Full Moon Party (just a tad bit late)

So, I may have mentioned this before, but part of my cultural heritage (and probably the largest part) is Chinese. While I don’t really practice a lot of the Chinese customs, it was wonderful to have a lot of my Wong relatives visiting from various different part of the world, hence we decided that we would have a full moon party for Jared.

In my not so in-depth knowledge of Chinese culture, here are a few things to know about a full moon party:

  • It’s a celebration of a child turning one month old. Jared was born on 23rd February, so his full moon party should have been on the 23rd of March but our relatives were only arriving in April so we just had it a bit later. Their visit was planned around Jared’s due date (which was the 7th of April) but Jared was a bit early!
  • It’s meant to mark the end of confinement, which is where the mother is literally ‘confined’ to the house and has a number of rules and rituals to follow (like drinking red date tea all day, eating only particular foods and not washing their hair for a month). I didn’t actually undergo confinement and was out and about a couple of days after Jared was born!
  • There are a number of customs that are celebrated at the full moon, such as shaving the baby’s head and having mum and baby bathe in water mixed with pomelo leaves. No, we didn’t do these either – where on earth am I meant to find pomelo leaves in Adelaide?
  • However, we did try to cook food to suit the occasion (or rather, mum and grandma cooked because I had two children stuck to me all day). Just look at the spread:moments_65887a52-c043-452e-b3ac-1b5852ff6358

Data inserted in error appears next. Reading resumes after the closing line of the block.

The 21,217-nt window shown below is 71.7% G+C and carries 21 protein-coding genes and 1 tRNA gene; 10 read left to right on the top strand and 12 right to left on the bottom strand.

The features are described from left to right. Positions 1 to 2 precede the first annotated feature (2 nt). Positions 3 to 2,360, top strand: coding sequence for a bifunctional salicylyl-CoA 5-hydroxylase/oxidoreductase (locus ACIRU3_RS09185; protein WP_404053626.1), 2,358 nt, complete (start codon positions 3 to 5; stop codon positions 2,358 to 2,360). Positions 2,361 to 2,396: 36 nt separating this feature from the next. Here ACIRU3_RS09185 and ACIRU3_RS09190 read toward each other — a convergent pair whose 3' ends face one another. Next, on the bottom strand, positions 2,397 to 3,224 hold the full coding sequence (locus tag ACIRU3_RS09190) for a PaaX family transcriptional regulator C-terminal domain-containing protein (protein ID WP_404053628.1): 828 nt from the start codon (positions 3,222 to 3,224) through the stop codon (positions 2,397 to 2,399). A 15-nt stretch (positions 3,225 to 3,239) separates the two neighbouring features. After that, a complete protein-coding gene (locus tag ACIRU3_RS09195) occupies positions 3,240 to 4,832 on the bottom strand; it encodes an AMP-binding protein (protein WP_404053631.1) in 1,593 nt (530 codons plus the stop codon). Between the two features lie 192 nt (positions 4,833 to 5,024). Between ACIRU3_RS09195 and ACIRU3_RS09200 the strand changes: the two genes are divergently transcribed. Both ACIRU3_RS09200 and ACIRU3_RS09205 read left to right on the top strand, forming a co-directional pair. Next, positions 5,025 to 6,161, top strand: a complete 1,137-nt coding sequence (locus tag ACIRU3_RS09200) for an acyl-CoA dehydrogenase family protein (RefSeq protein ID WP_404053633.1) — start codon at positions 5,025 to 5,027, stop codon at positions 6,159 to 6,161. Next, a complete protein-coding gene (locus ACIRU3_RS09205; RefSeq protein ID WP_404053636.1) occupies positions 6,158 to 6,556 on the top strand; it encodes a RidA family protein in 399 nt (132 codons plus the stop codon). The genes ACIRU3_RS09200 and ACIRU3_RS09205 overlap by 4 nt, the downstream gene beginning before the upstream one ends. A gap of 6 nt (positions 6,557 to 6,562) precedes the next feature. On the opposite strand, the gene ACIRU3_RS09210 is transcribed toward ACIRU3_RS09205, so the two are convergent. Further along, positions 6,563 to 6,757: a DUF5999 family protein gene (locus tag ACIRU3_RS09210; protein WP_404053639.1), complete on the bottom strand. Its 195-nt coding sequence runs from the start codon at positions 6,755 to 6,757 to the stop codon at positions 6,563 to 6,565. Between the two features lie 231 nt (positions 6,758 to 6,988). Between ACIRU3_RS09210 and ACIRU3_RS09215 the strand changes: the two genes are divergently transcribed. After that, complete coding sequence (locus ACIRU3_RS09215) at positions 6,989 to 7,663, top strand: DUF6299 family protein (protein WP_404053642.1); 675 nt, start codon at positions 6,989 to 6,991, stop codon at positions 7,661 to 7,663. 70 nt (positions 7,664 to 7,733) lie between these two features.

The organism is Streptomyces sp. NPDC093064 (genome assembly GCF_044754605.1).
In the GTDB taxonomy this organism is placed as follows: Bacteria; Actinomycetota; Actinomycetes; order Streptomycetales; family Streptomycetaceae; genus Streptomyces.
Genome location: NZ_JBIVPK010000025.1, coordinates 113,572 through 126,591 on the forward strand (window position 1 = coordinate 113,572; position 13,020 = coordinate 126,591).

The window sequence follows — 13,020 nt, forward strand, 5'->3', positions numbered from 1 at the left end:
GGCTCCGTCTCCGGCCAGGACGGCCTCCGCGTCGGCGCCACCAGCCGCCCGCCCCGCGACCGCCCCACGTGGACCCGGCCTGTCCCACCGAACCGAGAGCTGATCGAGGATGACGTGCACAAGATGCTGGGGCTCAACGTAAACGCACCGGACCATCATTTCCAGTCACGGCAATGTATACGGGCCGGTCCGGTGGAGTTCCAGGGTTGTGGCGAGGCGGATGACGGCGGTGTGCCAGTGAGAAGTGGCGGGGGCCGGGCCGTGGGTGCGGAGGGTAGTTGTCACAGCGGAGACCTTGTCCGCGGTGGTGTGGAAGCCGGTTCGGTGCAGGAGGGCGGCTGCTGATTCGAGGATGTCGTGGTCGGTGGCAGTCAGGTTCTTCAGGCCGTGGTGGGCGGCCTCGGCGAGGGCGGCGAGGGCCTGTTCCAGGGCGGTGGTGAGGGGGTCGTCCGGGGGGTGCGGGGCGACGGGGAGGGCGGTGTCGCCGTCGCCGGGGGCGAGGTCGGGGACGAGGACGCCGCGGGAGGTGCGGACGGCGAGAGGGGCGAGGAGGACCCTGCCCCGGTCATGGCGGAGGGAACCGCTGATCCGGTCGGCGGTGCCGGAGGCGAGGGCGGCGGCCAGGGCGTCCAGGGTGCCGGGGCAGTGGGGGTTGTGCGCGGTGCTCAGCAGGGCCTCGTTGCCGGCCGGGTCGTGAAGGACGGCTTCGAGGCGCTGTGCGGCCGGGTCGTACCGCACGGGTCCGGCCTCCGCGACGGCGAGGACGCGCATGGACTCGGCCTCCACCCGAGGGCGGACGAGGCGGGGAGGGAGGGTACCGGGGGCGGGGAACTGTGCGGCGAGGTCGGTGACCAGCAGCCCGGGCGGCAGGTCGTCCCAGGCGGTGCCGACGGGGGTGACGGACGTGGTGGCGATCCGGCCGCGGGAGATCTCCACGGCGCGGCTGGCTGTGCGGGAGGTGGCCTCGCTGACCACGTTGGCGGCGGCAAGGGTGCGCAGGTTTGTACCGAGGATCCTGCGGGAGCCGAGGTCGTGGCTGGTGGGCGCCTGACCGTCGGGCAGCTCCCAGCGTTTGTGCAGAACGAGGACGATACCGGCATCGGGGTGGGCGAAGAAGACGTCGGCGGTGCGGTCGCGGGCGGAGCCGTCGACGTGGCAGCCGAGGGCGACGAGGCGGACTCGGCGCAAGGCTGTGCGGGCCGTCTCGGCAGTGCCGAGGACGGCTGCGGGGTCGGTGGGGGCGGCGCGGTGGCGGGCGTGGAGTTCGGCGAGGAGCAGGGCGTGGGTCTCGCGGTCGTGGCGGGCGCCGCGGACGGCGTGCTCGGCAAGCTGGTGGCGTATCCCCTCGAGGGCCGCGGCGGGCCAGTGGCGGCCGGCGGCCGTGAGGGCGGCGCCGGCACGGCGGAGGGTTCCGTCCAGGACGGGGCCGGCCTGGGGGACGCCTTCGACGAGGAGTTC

Some of the dishes there are ginger wine chicken, chicken curry, beef rendang and gado gado. We also made nasi kunyit (glutinous sticky rice with turmeric) but my mum was not too impressed with my steamer. No, I don’t have that typical huge Asian bamboo steamer thing, so we tried to go between rice cooker and microwave steamer and most of it turned out okay (though one lot I burnt right to the core, oops!).

Afterwards for dessert, we were meant to make ang ku kuehs (red glutinous peanut cakes) but decided that we would just rather make glutinous rice balls instead. Love the pink! I’m amazed that Jacob actually ate two balls – he’s not usually the type to eat things that are chewy! I was half afraid that he would choke because they’re so sticky.


The event was fairly low key and it was just nice to be able to spend time eating good food with family. The older boys (3 and 2) had a ball of a time playing in the sandpit outside and running about the house with cars and trains, while Jared pretty much slept through it anyway! Speaking of which, here he is:


My talented sister-in-law made this beautiful framed piece for Jared as a dedication present (we had his dedication the day before that)! And here Jared is, posing in his fancy Ralph Lauren suit (also a gift to us).

We are just so blessed to have a rich cultural heritage and a beautiful and supportive lot of family members. No matter the distance, we will draw close to each other in good and bad times. 🙂


One thought on “Full Moon Party (just a tad bit late)

  1. 1st things 1st – ur heritage is Peranakan Chinese n the traditional food is nasi kunyit, curry chicken, ang koo n the red eggs.Such a pity after all that effort making eggs red u hve no picture of it!! The ginger wine chicken is an adaptation of a dish that is truly Sarawakian called “kacangma” which is motherwort cooked with ginger n sweet rice wine. All the other dishes u photographed are to cater to the guests’ palettes n not traditionally for baby full moon. When u bring Jared to Kch for the 1st time I will do the full works for him n may even make the roti jala I always want to make.
    The glutinous rice balls are made n eaten whenever there is a special family gathering like Lunar new year or Winter Solstice. I m v proud cob ate two rice balls cos that signifinies he is participating in sth that makes him part of our family n also that he understands the concept of pairs, even numbers important to the chinese anywhere like no ppl in a photo…

    Liked by 1 person

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